Sandra Jackson

Lake Oswego

We all benefit

Having served as a PTO co-president at Forest Hills Elementary for three years, I have experienced firsthand the amount of time and energy our teachers pour into their students and our school families. Without hesitation or restraint, they dedicate their lives to changing the world, one student at a time.

We are fortunate in Lake Oswego to live in a community filled with passion, drive and a concern for life outside of “the bubble.” Yes, we are privileged. And yes, we have a strong appreciation for what’s right in front of us—the village we are all raising our children in is a beautiful thing.

But without the love and commitment of our teachers and their determination to introduce our children to the world outside of Lake Oswego through a variety of subject areas, personal experiences and enrichment opportunities, this district and our community wouldn’t be the same. A strong school system speaks volumes to the surrounding area, and without exceptional teachers, a school is just a building, and literature is just words on paper. Our teachers bring education to life, both near and far.

For the past 29 years, the Lake Oswego Schools Foundation has helped fund countless teaching positions in our district. This year alone, the foundation will fund 18 teaching positions. Without the financial support of this community, our school ratings and the exceptional education our schools provide simply wouldn’t lead to such accolades as Family Circle Magazine calling Lake Oswego one of the top 10 “Best Towns for Families.”

Whether you currently have children in the district or not, we all benefit by living in a place where our school system stands out among the rest. Exceptional Teachers. Extraordinary Students. And a community of friends that gathers around them all.

Kerry Hinrichs

Lake Oswego

Barman’s positive impact

As a 51-year resident of Lake Oswego, a graduate of Lake Oswego High School and a parent of a Lakeridge graduate, I want to thank current school board member Bob Barman for the positive impact he has had on our school district.

Bob’s support for increased ACT prep classes at both high schools, implementation of the Spanish Immersion program and his insistence that disabled children living in Lake Oswego should be allowed to attend school in Lake Oswego showed true leadership and compassion.

I appreciate the fact that when Bob found serious discrepancies in course offerings between our two high schools, he made sure it was fixed.

As a Laker and a Pacer, I especially appreciate the fact that seven years ago, Bob was instrumental in convincing the city and school district to allow home football games at Lakeridge. This was (and continues to be) a great community builder for all Lakeridge families, and it also allowed the longstanding, neutral “district stadium” to become 100 percent “Laker Nation.” This hard-fought battle was a win-win for everyone!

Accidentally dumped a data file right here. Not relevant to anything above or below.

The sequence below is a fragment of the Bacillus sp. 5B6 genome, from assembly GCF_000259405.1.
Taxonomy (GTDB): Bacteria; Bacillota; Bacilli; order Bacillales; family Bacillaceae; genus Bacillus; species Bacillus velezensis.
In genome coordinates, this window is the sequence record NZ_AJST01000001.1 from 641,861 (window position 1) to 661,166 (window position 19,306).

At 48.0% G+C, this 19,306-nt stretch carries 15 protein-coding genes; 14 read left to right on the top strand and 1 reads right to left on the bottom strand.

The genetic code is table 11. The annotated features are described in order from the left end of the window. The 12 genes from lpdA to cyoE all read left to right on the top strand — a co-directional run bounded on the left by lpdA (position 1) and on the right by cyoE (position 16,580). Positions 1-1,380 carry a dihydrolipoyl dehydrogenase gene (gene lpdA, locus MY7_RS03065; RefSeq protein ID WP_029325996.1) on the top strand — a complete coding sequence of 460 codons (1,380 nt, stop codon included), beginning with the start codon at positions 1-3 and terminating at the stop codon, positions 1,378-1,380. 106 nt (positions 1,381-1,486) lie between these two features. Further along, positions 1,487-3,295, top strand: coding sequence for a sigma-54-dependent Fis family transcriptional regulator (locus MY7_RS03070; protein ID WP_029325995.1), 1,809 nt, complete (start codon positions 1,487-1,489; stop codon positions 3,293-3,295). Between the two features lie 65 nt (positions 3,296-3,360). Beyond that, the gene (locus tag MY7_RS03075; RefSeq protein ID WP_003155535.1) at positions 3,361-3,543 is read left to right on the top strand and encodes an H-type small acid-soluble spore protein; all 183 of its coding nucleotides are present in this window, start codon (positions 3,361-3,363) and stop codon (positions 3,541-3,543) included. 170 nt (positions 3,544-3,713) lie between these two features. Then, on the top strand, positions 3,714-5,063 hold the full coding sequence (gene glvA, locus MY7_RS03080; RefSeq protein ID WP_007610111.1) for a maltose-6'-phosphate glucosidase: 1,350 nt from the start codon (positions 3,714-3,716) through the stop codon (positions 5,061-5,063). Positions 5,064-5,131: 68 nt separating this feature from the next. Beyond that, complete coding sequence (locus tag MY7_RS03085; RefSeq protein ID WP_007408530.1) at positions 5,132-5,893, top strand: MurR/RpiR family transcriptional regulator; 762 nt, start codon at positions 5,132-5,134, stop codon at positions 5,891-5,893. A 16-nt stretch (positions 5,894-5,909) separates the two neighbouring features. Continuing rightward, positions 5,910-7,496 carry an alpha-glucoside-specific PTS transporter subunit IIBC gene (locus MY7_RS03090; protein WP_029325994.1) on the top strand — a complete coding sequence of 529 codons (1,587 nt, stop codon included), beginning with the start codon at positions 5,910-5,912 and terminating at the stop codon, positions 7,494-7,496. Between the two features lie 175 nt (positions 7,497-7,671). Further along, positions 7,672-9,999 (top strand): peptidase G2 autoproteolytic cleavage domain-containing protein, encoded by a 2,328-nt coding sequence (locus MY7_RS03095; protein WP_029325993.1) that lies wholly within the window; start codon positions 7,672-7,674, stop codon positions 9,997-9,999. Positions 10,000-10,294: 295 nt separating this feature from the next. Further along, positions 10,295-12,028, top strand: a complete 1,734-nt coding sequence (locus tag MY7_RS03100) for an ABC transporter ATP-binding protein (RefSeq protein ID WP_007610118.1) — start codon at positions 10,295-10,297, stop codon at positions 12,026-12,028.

Without question, our children and our community need four more years of Bob’s positive, inclusive and experienced leadership.

Debbie (Chamberlin) Diamond

Lake Oswego

Stop and think

I am writing to express my strong support for stopping the sale of the West End Building. Once sold, there will be no opportunity for the WEB to become the civic facility that could solve many of the issues facing Lake Oswego today and in the future. We as a city will never have a property of this size in such a perfect location ever again.

The City Council will be addressing this issue at their April 7 meeting. Some of the many questions they should consider are these:

n Is there a plan in place that makes financial and logistical sense to replace the over 7,000 hours of programming and over 500 meetings that occurred at the WEB in 2014? What would the cost be to rent locations that presumably will be scattered all over town?

n Didn’t the City Council include in its goals for this year finding a location in Lake Grove for meeting space, a library or police functions? In other words, the exact functions that the WEB provides?

n The City Council is currently considering buying property adjacent to City Hall for a needed, new police and 911 facility — even though it will not be large enough to house the departments’ needs. It will cost $13 million and the construction involves cutting into the side of City Hall, which is considered not even stable enough to withstand a pressure washing. Does that make sense to anyone?

n What’s the rush? Can’t we take the time to construct a concrete plan for city facilities, including meeting spaces, parks and recreation and a police/911 facility?

I hope that many in Lake Oswego will join the movement to Save the WEB for LO by urging the City Council to do the right thing.

Joan Moore

Lake Oswego

Barman supports us

Thank you, Bob Barman, for having such a positive influence on our schools and our community. I believe one of the reasons our school board has been able to implement so many wonderful new programs and policies during the past four years is because of your ability to bring people together to work towards common goals.

The experience, passion and leadership you bring to this position is unmatched, and your community supports you, just like you’ve always supported us.

Nancy Hitchcock

Lake Oswego